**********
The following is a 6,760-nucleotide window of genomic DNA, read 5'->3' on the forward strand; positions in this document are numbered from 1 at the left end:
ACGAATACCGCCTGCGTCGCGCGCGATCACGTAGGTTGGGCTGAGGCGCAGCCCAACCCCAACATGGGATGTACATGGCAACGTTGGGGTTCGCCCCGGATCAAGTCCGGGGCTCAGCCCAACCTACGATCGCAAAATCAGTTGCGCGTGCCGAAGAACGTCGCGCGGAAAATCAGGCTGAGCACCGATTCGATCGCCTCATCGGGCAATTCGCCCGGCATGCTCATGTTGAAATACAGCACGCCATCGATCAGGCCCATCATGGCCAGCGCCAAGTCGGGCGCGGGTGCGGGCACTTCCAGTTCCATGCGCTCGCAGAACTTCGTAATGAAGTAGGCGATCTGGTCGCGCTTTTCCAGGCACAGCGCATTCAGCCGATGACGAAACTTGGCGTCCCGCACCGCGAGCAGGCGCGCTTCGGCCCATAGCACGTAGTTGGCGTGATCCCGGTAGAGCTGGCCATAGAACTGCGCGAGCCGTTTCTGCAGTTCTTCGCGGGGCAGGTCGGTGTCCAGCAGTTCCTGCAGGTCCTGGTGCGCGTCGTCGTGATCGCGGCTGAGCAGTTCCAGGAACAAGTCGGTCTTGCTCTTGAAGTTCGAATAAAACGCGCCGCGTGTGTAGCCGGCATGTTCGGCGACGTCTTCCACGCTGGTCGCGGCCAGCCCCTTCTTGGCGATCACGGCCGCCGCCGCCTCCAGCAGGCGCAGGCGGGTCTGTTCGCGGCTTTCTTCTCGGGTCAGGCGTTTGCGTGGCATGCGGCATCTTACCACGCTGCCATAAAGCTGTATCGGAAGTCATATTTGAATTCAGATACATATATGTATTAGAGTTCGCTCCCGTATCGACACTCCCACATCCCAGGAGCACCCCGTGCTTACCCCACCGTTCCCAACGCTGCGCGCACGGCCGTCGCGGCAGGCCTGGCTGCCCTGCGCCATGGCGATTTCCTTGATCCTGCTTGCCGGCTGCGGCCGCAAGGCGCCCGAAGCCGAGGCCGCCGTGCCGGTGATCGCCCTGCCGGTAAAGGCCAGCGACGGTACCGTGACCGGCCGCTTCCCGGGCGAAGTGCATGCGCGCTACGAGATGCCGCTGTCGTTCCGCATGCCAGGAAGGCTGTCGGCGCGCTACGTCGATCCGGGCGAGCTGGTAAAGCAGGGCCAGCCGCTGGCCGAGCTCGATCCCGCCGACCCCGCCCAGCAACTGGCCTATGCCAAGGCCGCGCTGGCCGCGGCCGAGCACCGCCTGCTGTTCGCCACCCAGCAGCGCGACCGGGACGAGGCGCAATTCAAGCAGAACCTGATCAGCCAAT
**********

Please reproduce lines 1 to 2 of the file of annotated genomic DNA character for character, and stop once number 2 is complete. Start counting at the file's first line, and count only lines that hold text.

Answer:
The following is a 6,760-nucleotide window of genomic DNA, read 5'->3' on the forward strand; positions in this document are numbered from 1 at the left end:
ACGAATACCGCCTGCGTCGCGCGCGATCACGTAGGTTGGGCTGAGGCGCAGCCCAACCCCAACATGGGATGTACATGGCAACGTTGGGGTTCGCCCCGGATCAAGTCCGGGGCTCAGCCCAACCTACGATCGCAAAATCAGTTGCGCGTGCCGAAGAACGTCGCGCGGAAAATCAGGCTGAGCACCGATTCGATCGCCTCATCGGGCAATTCGCCCGGCATGCTCATGTTGAAATACAGCACGCCATCGATCAGGCCCATCATGGCCAGCGCCAAGTCGGGCGCGGGTGCGGGCACTTCCAGTTCCATGCGCTCGCAGAACTTCGTAATGAAGTAGGCGATCTGGTCGCGCTTTTCCAGGCACAGCGCATTCAGCCGATGACGAAACTTGGCGTCCCGCACCGCGAGCAGGCGCGCTTCGGCCCATAGCACGTAGTTGGCGTGATCCCGGTAGAGCTGGCCATAGAACTGCGCGAGCCGTTTCTGCAGTTCTTCGCGGGGCAGGTCGGTGTCCAGCAGTTCCTGCAGGTCCTGGTGCGCGTCGTCGTGATCGCGGCTGAGCAGTTCCAGGAACAAGTCGGTCTTGCTCTTGAAGTTCGAATAAAACGCGCCGCGTGTGTAGCCGGCATGTTCGGCGACGTCTTCCACGCTGGTCGCGGCCAGCCCCTTCTTGGCGATCACGGCCGCCGCCGCCTCCAGCAGGCGCAGGCGGGTCTGTTCGCGGCTTTCTTCTCGGGTCAGGCGTTTGCGTGGCATGCGGCATCTTACCACGCTGCCATAAAGCTGTATCGGAAGTCATATTTGAATTCAGATACATATATGTATTAGAGTTCGCTCCCGTATCGACACTCCCACATCCCAGGAGCACCCCGTGCTTACCCCACCGTTCCCAACGCTGCGCGCACGGCCGTCGCGGCAGGCCTGGCTGCCCTGCGCCATGGCGATTTCCTTGATCCTGCTTGCCGGCTGCGGCCGCAAGGCGCCCGAAGCCGAGGCCGCCGTGCCGGTGATCGCCCTGCCGGTAAAGGCCAGCGACGGTACCGTGACCGGCCGCTTCCCGGGCGAAGTGCATGCGCGCTACGAGATGCCGCTGTCGTTCCGCATGCCAGGAAGGCTGTCGGCGCGCTACGTCGATCCGGGCGAGCTGGTAAAGCAGGGCCAGCCGCTGGCCGAGCTCGATCCCGCCGACCCCGCCCAGCAACTGGCCTATGCCAAGGCCGCGCTGGCCGCGGCCGAGCACCGCCTGCTGTTCGCCACCCAGCAGCGCGACCGGGACGAGGCGCAATTCAAGCAGAACCTGATCAGCCAAT